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Патент USA US2135367

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Nov. 1, 1938.
A. B. TRENcAvl-:L
2,135,367
HOT WATER HEATING DEVICE
Filed Feb. 12, 1957
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INVENTOR.
alberi «9. Jrencavel
BY
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Í/-S ATTORNEY.
N0V- 1, 1938.
A„ B. TRENCAVEL ,
2,135,367
HOT WATER HEATING DEVICE
' Filed Feb. 12, 1957
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INVENTOR,
alberi-QB. faïence-‘rel
BY
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,m ATTORNEY.
Patented Nov. 1, 1938
2,135,367"`
UNITED STATES PATENT OFFICE2,1 35,367
HOT WATER HEATING DEVICE
AlbertY B. Trencavel, New York, N. Y., assignor, by
direct and mesne assignments, to American Hot
Water Systems, Inc., a corporation of Dela
Waffe
Application February 12, 1937, Serial No. 125,396
1 Claim. (Cl. 122-367)
This invention relates to a system of utilizing
the deflected waste heat from sources such as
stoves, coffee urns, broilers and ovens of various
types.
Broadly, it is an object of this invention to
5
provide a device for the heating of water and to
create a more rapid circulation of the heated
water so that .a greater amount of hot Water can
be stored in a tank during a given period.
More specifically, it is an object of this inven
10
tion to provide for a type of heating device which
will ñt within the average known stove, range,
oven, broiler, coife urn and the like, so that no
material variation need be made to such article
15 in order to make an installation of the heating
'
device.
Another object of this invention is to cause a
progressive and continuous movement of water in
tthe process of being heated by utilizing the de
20 flected and refracted heat in stoves, ovens, ranges
and the like.
Another object of this invention is to produce
sufficient hot water, virtually without cost, by
a portion of the gas range, along line 2-2 of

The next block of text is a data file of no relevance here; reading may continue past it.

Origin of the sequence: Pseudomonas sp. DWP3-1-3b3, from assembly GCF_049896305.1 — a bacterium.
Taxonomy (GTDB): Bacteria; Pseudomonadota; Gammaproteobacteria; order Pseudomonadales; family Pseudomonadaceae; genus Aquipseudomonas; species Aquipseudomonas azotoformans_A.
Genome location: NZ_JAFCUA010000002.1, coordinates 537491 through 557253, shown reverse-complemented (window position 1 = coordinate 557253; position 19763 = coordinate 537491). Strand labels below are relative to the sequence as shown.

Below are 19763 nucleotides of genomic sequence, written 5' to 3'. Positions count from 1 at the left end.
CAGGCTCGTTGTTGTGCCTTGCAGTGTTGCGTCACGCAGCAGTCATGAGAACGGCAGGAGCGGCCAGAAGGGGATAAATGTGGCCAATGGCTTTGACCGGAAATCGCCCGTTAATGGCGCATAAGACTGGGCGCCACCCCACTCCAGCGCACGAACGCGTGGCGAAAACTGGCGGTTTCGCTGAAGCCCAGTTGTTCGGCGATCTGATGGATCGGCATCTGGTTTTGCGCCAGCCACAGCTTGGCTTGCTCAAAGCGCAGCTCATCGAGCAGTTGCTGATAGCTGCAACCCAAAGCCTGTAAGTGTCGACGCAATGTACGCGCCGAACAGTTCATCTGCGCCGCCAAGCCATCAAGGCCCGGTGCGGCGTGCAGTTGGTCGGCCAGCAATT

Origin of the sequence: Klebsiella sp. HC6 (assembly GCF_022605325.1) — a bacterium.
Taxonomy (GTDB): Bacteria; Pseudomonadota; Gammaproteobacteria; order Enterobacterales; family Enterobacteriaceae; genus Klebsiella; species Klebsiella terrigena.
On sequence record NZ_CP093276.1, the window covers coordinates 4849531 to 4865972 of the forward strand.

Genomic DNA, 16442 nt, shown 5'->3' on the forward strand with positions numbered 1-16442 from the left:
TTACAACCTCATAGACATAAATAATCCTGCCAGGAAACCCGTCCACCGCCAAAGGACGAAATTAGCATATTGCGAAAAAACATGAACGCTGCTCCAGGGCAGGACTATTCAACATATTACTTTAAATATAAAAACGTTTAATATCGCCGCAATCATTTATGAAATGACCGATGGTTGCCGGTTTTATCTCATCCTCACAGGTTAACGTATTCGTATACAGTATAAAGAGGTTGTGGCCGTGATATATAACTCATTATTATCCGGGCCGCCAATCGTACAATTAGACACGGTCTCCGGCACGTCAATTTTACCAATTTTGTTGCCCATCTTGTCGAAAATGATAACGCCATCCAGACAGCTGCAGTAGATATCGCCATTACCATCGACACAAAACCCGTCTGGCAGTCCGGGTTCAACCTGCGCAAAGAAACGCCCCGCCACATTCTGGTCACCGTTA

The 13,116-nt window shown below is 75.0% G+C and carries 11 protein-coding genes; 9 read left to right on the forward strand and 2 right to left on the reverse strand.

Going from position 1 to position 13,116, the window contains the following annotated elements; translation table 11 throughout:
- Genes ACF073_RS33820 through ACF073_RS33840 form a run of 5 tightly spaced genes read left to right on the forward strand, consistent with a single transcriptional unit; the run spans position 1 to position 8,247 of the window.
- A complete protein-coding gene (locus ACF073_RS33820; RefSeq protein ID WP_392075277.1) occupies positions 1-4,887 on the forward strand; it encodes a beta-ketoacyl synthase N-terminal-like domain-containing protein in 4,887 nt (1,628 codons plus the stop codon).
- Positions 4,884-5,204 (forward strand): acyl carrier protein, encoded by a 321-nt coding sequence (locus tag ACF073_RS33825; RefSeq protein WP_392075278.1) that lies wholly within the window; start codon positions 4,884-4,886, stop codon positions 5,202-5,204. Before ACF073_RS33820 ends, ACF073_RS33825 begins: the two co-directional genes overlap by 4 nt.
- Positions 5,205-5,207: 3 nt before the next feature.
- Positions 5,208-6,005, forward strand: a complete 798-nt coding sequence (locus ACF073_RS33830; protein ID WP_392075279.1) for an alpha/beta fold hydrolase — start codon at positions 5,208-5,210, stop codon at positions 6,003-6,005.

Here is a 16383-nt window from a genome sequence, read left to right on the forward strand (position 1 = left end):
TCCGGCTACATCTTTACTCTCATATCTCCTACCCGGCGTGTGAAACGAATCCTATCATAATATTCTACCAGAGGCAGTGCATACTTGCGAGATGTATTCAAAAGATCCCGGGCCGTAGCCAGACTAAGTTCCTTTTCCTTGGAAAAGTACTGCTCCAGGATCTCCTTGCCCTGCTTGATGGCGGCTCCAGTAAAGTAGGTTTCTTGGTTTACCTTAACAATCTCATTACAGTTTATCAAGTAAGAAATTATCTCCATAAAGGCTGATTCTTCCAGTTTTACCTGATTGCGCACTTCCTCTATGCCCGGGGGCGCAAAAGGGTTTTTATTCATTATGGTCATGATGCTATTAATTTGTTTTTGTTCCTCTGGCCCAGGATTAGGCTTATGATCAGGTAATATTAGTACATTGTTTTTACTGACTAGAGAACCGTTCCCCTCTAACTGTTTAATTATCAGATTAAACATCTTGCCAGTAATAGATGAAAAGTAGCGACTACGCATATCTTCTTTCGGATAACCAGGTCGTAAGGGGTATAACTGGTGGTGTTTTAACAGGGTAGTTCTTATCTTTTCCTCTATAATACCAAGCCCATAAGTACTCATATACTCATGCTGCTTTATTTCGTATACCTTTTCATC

Figure 1.
Figure 3 is a top view of the circular housing
of the water coil.
Figure 4 is a top view of the water coil which
is incased within the circular housing.
Figures 5 and 6 are cross sections taken
through the circular housing, along lines 5_5,
6_6, respectively of Figure 3.
Figure 7 is a greatly enlarged cross section 10
taken through the circular housing, along line
'I-‘I of Figure 3.
Figure 8 is a detail of a portion of the circu
lar housing.
Referring to the drawings, Ill represents the `j
gas range frame, I I the gas burner in said frame,
I2 represents the refractory brick foundation
around the gas burner and underneath the cir
cular housing I3. The gas range top I4 is sup
ported by the gas range frame Il) above the 20
circular housing and the gas burners at sufij
cient distance to get the maximum benefit from
the name of the gas burner II.
The gas range frame I0, surrounds the air
chamber I5 in which combustible gases accumu 25
utilizing the waste heat of stoves, ovens, ranges
2 Ul and the like.
Another object of this invention is to increase
the heat absorbing surface of the device in order
to increase the temperature of the water in the
process of being heated and aiding such water to
30 travel faster along heat pressure lines in order
to more rapidly ñll a rstorage tank.
Another object of this invention is to provide
When the burner il is in operation, a column
of air enters the air chamber I 5 through air pas
sage I6 in the gas range frame I0 and thence
through the air passages Il of the gas burner
a device having an inlet and outlet along tan
gential lines so that the cold water ñowing in and
II, the heated combustible gases collecting in
the air chamber I5 .and passing thence into the
35 the hot water leaving the device for the storage
tank will not be retarded by any abrupt angles
in the water pipe and Will move in the direc
tion of the tangent created by the water pipe and
the coil thus reducing any resistance in the
40 flow.
This invention comprises a novel construction,
a combination of elements and an arrangement
of parts and the device possesses characteristics,
features, properties and relation of elements all
4
of which will be exemplified in the following
detailed description. For a fuller understanding
of the nature and objects of this invention, ref
erence is had to the following detailed descrip
50 tion in connection with the ,accompanying draw
ings, in which:
Figure 1 is a top view, partly in section, of a
Igas range containing the heating device used
'in connection with the invention.
Figure 2 is a vertical section taken through
55
late, said air chamber lying between the refrac
tory brick foundation I2 and the gas range top
I4.
30.
lateral flues I8, thence through the apertures 35
I9 in the said lateral flues I8 and thence pass
ing through the vertical ñues 20 in the regular
manner well known in the manufacture of
stoves, gas ranges and the like.
Within the combustion chamber I5 in which 40
the combustible gases accumulate, the circular
housing I3 rests upon but is not attached to the
_refractory brick foundation I2, said housing I3
being supported by the -water coil 23 which is
connected to piping 25 and 26 coming from and 45
leading to a water tank, said piping _25 and 26
being connected to the terminals of the water
coil 23 by streamlined couplings 2| an-d 22, as